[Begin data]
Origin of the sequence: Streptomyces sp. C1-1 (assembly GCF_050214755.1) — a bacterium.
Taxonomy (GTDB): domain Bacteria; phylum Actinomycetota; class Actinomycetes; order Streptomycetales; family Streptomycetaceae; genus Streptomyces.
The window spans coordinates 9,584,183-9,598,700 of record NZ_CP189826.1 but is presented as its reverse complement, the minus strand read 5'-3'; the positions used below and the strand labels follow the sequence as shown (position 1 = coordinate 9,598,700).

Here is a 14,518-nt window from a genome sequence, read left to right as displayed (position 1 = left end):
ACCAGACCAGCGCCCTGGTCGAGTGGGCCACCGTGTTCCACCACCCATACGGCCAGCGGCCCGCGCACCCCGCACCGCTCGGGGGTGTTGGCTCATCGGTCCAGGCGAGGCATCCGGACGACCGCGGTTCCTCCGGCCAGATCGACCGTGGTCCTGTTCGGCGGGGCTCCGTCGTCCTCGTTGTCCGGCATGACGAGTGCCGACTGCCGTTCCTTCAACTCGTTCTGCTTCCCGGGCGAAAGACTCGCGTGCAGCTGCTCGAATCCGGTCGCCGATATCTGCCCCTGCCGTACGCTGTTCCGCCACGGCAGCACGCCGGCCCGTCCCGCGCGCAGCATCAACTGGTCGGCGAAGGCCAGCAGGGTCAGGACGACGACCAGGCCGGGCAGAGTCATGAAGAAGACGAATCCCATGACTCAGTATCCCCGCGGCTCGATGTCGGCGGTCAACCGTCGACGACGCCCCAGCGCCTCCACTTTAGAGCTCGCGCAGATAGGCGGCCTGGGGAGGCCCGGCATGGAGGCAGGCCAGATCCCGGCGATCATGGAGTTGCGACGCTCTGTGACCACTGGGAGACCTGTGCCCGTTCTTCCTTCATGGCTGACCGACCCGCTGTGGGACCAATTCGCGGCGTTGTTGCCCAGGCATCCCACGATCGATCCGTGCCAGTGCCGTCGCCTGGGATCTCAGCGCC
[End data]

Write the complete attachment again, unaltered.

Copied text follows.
Origin of the sequence: Streptomyces sp. C1-1 (assembly GCF_050214755.1) — a bacterium.
Taxonomy (GTDB): domain Bacteria; phylum Actinomycetota; class Actinomycetes; order Streptomycetales; family Streptomycetaceae; genus Streptomyces.
The window spans coordinates 9,584,183-9,598,700 of record NZ_CP189826.1 but is presented as its reverse complement, the minus strand read 5'-3'; the positions used below and the strand labels follow the sequence as shown (position 1 = coordinate 9,598,700).

Here is a 14,518-nt window from a genome sequence, read left to right as displayed (position 1 = left end):
ACCAGACCAGCGCCCTGGTCGAGTGGGCCACCGTGTTCCACCACCCATACGGCCAGCGGCCCGCGCACCCCGCACCGCTCGGGGGTGTTGGCTCATCGGTCCAGGCGAGGCATCCGGACGACCGCGGTTCCTCCGGCCAGATCGACCGTGGTCCTGTTCGGCGGGGCTCCGTCGTCCTCGTTGTCCGGCATGACGAGTGCCGACTGCCGTTCCTTCAACTCGTTCTGCTTCCCGGGCGAAAGACTCGCGTGCAGCTGCTCGAATCCGGTCGCCGATATCTGCCCCTGCCGTACGCTGTTCCGCCACGGCAGCACGCCGGCCCGTCCCGCGCGCAGCATCAACTGGTCGGCGAAGGCCAGCAGGGTCAGGACGACGACCAGGCCGGGCAGAGTCATGAAGAAGACGAATCCCATGACTCAGTATCCCCGCGGCTCGATGTCGGCGGTCAACCGTCGACGACGCCCCAGCGCCTCCACTTTAGAGCTCGCGCAGATAGGCGGCCTGGGGAGGCCCGGCATGGAGGCAGGCCAGATCCCGGCGATCATGGAGTTGCGACGCTCTGTGACCACTGGGAGACCTGTGCCCGTTCTTCCTTCATGGCTGACCGACCCGCTGTGGGACCAATTCGCGGCGTTGTTGCCCAGGCATCCCACGATCGATCCGTGCCAGTGCCGTCGCCTGGGATCTCAGCGCC